for(int x:supers_s)

int main(){

    result=1<<(n-b); // the actual result must be less than that


Run locally:

[user202729@archlinux golf]$ g++ -std=c++17 -O2 delbits.cpp -o delbits
[user202729@archlinux golf]$ time for i in $(seq 1 3); do ./delbits <<< "6 $i"; done

real    0m0.567s
user    0m0.562s
sys     0m0.003s
[user202729@archlinux golf]$ time ./delbits <<< '7 1'

real    4m7.928s
user    4m7.388s
sys     0m0.173s
[user202729@archlinux golf]$ time for i in $(seq 2 3); do ./delbits <<< "7 $i"; done

real    0m0.040s
user    0m0.031s
sys     0m0.009s
  • 1
    \$\begingroup\$ Mostly to encourage others to post their code if it's faster than mine. \$\endgroup\$
    Commented May 31, 2018 at 13:56
  • \$\begingroup\$ Please?... (note: This is an instance of a set cover problem.) \$\endgroup\$
    Commented Jun 1, 2018 at 23:43
  • 2
    \$\begingroup\$ I'm working on it. I just can't come up with any smart way of doing it. If nobody else posts an answer, I'll put mine up that can only go as high as n=4 so far. \$\endgroup\$
    – mypetlion
    Commented Jun 1, 2018 at 23:58


Mixed-integer linear programming (MILP)

Use the intlinprog function of the optim package

% mincover.m

function result = mincover(n, d)
    bs = 2^(n - 1 - d);
    % define problem
    f = ones(bs, 1);
    intcon = 1:bs;
    lb = zeros(bs, 1);
    ub = ones(bs, 1);
    A = [];
    b = [];
    for row = 0:(2^(n-1) - 1)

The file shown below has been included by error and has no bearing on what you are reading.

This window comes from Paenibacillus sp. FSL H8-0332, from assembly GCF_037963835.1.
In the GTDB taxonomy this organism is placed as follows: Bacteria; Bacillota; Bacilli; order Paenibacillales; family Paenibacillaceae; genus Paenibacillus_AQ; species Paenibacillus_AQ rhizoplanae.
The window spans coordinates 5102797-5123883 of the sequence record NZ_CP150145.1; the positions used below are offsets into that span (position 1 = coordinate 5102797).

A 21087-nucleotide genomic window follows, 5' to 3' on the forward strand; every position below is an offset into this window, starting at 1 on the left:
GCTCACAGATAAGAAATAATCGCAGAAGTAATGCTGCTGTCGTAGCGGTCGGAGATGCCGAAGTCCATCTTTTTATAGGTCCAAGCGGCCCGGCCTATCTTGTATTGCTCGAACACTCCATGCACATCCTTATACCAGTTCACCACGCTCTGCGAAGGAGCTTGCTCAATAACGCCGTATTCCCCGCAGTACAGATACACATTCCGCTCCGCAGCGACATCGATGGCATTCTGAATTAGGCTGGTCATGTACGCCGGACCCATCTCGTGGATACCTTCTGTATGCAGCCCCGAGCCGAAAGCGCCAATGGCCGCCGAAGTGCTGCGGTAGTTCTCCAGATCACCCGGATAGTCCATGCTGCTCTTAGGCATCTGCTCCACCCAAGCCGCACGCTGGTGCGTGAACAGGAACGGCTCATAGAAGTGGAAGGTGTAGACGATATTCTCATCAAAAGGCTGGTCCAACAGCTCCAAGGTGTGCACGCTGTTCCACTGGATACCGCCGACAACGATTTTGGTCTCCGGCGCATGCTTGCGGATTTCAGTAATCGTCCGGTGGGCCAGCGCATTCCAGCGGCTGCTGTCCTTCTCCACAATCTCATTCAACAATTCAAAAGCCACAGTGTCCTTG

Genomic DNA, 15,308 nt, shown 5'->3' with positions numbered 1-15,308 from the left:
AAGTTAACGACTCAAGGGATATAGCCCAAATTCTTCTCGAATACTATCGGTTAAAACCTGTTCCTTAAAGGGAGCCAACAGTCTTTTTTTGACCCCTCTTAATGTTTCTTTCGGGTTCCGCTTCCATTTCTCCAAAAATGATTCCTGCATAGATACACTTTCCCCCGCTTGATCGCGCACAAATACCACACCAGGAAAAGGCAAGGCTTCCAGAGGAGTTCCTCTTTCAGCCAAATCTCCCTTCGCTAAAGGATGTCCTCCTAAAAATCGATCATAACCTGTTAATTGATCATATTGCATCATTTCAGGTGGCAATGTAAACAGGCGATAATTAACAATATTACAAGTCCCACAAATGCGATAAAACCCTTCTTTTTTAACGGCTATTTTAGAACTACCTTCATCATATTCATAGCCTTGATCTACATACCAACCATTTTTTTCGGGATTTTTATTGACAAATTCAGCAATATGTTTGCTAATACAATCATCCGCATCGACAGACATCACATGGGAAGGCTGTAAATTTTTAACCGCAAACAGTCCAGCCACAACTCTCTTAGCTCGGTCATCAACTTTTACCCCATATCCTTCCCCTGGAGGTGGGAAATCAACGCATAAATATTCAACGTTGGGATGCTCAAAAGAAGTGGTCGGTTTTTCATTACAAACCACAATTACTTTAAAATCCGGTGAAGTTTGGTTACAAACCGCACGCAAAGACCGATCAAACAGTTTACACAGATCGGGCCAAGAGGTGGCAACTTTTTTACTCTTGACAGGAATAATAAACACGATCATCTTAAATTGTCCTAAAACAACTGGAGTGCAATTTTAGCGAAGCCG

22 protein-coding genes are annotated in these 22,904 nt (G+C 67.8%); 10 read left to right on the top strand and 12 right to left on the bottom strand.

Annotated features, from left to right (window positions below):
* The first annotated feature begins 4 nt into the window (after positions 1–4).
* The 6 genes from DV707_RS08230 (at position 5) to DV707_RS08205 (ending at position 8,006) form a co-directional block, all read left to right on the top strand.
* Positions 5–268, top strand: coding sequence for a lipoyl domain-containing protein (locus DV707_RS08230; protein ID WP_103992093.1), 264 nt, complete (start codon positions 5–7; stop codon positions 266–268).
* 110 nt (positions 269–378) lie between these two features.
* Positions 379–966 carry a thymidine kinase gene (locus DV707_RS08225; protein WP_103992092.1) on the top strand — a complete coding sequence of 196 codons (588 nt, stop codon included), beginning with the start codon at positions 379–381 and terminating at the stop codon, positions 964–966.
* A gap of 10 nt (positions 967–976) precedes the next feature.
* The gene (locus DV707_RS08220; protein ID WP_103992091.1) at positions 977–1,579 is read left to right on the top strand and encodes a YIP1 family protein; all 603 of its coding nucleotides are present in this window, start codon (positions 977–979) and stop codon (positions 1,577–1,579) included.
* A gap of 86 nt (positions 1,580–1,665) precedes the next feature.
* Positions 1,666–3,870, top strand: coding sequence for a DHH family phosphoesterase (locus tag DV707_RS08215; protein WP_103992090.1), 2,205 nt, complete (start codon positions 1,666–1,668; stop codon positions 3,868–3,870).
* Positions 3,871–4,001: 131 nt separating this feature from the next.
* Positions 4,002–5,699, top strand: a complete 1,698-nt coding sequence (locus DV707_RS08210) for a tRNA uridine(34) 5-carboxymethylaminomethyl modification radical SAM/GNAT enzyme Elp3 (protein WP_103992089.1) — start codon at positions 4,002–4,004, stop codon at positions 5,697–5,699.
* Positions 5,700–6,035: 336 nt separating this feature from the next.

x = zeros(bs, 1);
        combs = nchoosek(1:n, n-d);
        for i = 1:size(combs, 1)
            v = 0;
            for j = 1:(n-d)
                if bitand(row, 2^(combs(i, j) - 1))
                    v = v + 2^(j - 1);
            if v >= bs
                v = 2*bs - 1 - v;
            x(v + 1) = 1;
        A = [A; x'];
        b = [b; 1];
    options = optimoptions('intlinprog','Display','off');
    [x, fval] = intlinprog(f, intcon, -A, -b, [], [], lb, ub, options);
    result = round(2 * fval);
% run_mincover.m

for n = 3:9
    for d = 0:floor(n/2)
        fprintf('n=%d, d=%d, mincover=%d\n', n, d, mincover(n, d))
n=3, d=0, mincover=8
n=3, d=1, mincover=2
n=4, d=0, mincover=16
n=4, d=1, mincover=4
n=4, d=2, mincover=2
n=5, d=0, mincover=32
n=5, d=1, mincover=6
n=5, d=2, mincover=2
n=6, d=0, mincover=64
n=6, d=1, mincover=12
n=6, d=2, mincover=4
n=6, d=3, mincover=2
n=7, d=0, mincover=128
n=7, d=1, mincover=20
n=7, d=2, mincover=6
n=7, d=3, mincover=2
n=8, d=0, mincover=256
n=8, d=1, mincover=40
n=8, d=2, mincover=10
n=8, d=3, mincover=4
n=8, d=4, mincover=2
n=9, d=0, mincover=512
n=9, d=1, mincover=70
n=9, d=2, mincover=18
n=9, d=3, mincover=6
n=9, d=4, mincover=2
  • \$\begingroup\$ How long does it take to run? \$\endgroup\$
    – Simd
    Commented Jun 23, 2023 at 14:37
  • \$\begingroup\$ scipy now also has a MILP solver. It would be great to see how it compares. \$\endgroup\$
    – Simd
    Commented Jun 23, 2023 at 14:39